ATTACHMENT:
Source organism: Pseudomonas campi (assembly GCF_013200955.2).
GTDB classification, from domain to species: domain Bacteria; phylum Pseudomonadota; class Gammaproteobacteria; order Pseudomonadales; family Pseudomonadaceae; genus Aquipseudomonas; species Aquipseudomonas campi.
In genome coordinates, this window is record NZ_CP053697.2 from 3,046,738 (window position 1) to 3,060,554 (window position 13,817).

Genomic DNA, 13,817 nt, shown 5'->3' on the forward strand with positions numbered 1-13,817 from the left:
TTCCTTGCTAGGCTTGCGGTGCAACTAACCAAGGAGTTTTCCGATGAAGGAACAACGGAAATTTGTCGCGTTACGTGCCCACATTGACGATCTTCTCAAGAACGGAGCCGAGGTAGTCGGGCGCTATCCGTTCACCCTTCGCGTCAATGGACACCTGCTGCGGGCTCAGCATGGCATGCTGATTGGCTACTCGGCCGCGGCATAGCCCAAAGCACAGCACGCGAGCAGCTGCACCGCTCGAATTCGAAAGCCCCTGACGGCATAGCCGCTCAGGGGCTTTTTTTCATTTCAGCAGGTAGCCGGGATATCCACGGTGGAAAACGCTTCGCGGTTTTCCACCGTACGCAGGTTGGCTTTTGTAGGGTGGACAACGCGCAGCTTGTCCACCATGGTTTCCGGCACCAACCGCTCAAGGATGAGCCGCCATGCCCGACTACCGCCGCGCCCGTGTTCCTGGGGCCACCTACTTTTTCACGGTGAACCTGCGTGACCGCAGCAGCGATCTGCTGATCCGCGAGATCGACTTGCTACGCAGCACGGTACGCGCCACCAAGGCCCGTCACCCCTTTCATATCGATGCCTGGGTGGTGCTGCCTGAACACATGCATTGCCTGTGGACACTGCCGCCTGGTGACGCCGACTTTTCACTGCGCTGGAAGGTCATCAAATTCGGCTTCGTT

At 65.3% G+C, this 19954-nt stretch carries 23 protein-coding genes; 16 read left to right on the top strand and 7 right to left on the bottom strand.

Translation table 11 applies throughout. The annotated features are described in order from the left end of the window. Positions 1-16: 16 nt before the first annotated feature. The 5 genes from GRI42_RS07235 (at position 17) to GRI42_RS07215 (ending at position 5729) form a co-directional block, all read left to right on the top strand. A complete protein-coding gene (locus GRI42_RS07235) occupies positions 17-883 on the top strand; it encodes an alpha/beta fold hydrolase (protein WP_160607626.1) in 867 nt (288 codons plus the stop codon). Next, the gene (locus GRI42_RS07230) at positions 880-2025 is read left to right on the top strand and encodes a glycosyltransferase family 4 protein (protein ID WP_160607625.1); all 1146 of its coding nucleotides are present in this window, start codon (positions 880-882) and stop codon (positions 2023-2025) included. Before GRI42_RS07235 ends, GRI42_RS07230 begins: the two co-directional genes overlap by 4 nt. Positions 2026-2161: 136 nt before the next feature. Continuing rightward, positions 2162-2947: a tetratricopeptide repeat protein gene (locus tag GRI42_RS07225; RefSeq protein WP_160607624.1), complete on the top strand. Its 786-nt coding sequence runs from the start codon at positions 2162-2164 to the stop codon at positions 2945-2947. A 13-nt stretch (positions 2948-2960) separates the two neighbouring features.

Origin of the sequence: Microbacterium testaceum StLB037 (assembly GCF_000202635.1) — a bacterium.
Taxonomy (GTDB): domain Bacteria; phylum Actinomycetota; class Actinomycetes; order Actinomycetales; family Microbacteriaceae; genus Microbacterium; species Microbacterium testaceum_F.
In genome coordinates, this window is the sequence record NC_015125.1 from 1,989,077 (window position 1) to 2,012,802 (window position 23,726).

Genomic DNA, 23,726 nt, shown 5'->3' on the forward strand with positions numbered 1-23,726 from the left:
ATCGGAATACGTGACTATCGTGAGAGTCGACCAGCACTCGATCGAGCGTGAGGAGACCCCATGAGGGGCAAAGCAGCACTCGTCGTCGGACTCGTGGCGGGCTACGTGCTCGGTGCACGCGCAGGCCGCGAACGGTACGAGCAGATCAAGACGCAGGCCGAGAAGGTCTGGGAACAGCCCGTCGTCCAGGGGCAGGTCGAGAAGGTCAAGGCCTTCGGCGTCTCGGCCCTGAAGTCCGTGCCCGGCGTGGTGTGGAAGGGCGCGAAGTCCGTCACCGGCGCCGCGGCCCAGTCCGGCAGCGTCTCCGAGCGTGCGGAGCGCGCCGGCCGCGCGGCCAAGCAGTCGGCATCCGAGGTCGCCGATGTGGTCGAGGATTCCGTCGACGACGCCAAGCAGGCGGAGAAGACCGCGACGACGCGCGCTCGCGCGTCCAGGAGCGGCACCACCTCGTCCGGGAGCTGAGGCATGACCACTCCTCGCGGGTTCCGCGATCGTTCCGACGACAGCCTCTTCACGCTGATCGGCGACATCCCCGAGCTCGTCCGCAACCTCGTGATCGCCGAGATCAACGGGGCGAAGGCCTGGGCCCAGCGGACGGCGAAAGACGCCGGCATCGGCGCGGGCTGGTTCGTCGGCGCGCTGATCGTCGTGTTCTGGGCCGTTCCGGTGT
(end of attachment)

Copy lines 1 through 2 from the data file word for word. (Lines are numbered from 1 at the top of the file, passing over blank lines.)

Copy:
Source organism: Pseudomonas campi (assembly GCF_013200955.2).
GTDB classification, from domain to species: domain Bacteria; phylum Pseudomonadota; class Gammaproteobacteria; order Pseudomonadales; family Pseudomonadaceae; genus Aquipseudomonas; species Aquipseudomonas campi.